ii.    Service tasks: activities to be performed (the “what”)
iii.    Methods of intervention: forms of the service(s) (the “how”)
1.    Enabling
2.    Teaching
3.    Facilitating
c.    Outputs (direct results of program activities)
i.    Measured in units of service
1.    Episode or contact units
2.    Material units
3.    Time units
ii.    How much service was received (intermediate output)?
iii.    Did client complete program (final output)?
d.    Outcomes (measurable change in quality of life of client between entry into and exit from a program)
i.    Intermediate outcomes: short-term results at completion of services
ii.    Final Outcomes: long-term results at follow-up
iii.    Measuring Outcomes
1.    Numeric counts: a series of yes/no questions
2.    Standardized measures: previously developed measuring instruments commonly used in that particular field
3.    Level-of-functioning scales: measuring scale developed by staff and others familiar with the local at-risk population being served (specific to the program or service)
4.    Client satisfaction: client rating of a particular service (not the program)

6.    Data Requirements
a.    What data should be collected to understand whether the program is being successful?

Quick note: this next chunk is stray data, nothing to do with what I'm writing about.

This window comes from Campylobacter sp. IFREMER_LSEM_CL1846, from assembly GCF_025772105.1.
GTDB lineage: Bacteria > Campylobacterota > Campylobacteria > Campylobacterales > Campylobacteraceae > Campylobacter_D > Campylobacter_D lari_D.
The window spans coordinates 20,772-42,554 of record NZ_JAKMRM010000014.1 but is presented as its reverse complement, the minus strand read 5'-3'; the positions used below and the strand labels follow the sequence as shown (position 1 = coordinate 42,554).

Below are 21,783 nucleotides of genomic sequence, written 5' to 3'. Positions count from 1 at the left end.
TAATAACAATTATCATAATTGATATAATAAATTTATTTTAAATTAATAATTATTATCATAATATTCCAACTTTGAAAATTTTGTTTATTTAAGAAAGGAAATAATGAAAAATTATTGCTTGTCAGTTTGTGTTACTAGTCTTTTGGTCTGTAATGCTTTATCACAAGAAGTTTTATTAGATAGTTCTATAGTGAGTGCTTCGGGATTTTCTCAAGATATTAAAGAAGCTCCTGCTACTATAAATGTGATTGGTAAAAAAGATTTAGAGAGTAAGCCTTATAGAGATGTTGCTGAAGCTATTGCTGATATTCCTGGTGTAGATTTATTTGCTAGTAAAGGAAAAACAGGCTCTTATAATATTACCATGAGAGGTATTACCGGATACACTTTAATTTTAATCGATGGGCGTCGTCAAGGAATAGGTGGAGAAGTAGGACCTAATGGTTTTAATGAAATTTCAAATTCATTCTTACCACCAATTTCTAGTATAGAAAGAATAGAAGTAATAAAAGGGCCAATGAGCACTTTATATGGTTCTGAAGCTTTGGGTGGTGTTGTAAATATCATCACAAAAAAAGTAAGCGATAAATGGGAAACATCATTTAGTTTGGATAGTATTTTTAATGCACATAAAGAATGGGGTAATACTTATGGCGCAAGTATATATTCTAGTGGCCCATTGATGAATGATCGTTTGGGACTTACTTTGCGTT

b.    How can one know whether the program is cost effective?

7.    Monitoring the Program/Using Information Technology
a.    How could computer technology be used to monitor the program
b.    What types of data could you collect and enter into the computer to better monitor the activities and success of the program?
c.    What might you do with data that you collect so that it is used to make necessary modifications to improve program effectiveness and/or efficiency? How would you make sense of this information? How would you share it with those involved in the program’s service provision?

8.    Budgeting
a.    Estimate the costs associated with the program (line items, direct costs, indirect costs)

9.    Program evaluation
a.    How would you evaluate your program? How would you determine the effectiveness of your program in meeting program objectives and the program goal? What would mean that your program was “successful”? (see p. 23 in the yellow “Designing and managing programs” book for specific things to look for in the evaluation of a program)